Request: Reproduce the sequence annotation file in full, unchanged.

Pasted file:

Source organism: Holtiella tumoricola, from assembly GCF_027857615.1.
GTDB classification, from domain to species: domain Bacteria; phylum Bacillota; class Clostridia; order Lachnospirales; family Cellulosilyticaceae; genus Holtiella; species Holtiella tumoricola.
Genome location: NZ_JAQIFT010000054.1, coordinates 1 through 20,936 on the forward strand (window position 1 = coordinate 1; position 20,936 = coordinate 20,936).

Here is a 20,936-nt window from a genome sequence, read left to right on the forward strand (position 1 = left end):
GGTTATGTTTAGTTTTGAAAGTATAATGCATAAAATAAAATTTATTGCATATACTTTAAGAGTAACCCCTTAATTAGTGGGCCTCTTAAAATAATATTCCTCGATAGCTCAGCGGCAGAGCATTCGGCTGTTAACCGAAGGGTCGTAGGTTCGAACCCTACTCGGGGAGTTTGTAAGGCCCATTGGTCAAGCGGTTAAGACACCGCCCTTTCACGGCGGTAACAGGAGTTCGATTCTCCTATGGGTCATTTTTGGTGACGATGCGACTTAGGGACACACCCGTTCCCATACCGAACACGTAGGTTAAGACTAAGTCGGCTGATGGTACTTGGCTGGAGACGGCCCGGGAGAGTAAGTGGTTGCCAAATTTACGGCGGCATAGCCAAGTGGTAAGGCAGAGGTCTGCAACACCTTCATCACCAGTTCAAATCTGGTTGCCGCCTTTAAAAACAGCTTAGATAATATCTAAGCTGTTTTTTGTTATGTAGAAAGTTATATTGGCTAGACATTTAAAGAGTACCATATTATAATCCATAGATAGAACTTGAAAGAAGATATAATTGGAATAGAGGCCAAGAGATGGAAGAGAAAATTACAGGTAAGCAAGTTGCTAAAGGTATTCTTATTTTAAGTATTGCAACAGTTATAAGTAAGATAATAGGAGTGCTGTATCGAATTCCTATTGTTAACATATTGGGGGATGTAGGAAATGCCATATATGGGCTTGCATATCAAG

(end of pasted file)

Source organism: Holtiella tumoricola, from assembly GCF_027857615.1.
GTDB classification, from domain to species: domain Bacteria; phylum Bacillota; class Clostridia; order Lachnospirales; family Cellulosilyticaceae; genus Holtiella; species Holtiella tumoricola.
Genome location: NZ_JAQIFT010000054.1, coordinates 1 through 20,936 on the forward strand (window position 1 = coordinate 1; position 20,936 = coordinate 20,936).

Here is a 20,936-nt window from a genome sequence, read left to right on the forward strand (position 1 = left end):
GGTTATGTTTAGTTTTGAAAGTATAATGCATAAAATAAAATTTATTGCATATACTTTAAGAGTAACCCCTTAATTAGTGGGCCTCTTAAAATAATATTCCTCGATAGCTCAGCGGCAGAGCATTCGGCTGTTAACCGAAGGGTCGTAGGTTCGAACCCTACTCGGGGAGTTTGTAAGGCCCATTGGTCAAGCGGTTAAGACACCGCCCTTTCACGGCGGTAACAGGAGTTCGATTCTCCTATGGGTCATTTTTGGTGACGATGCGACTTAGGGACACACCCGTTCCCATACCGAACACGTAGGTTAAGACTAAGTCGGCTGATGGTACTTGGCTGGAGACGGCCCGGGAGAGTAAGTGGTTGCCAAATTTACGGCGGCATAGCCAAGTGGTAAGGCAGAGGTCTGCAACACCTTCATCACCAGTTCAAATCTGGTTGCCGCCTTTAAAAACAGCTTAGATAATATCTAAGCTGTTTTTTGTTATGTAGAAAGTTATATTGGCTAGACATTTAAAGAGTACCATATTATAATCCATAGATAGAACTTGAAAGAAGATATAATTGGAATAGAGGCCAAGAGATGGAAGAGAAAATTACAGGTAAGCAAGTTGCTAAAGGTATTCTTATTTTAAGTATTGCAACAGTTATAAGTAAGATAATAGGAGTGCTGTATCGAATTCCTATTGTTAACATATTGGGGGATGTAGGAAATGCCATATATGGGCTTGCATATCAAG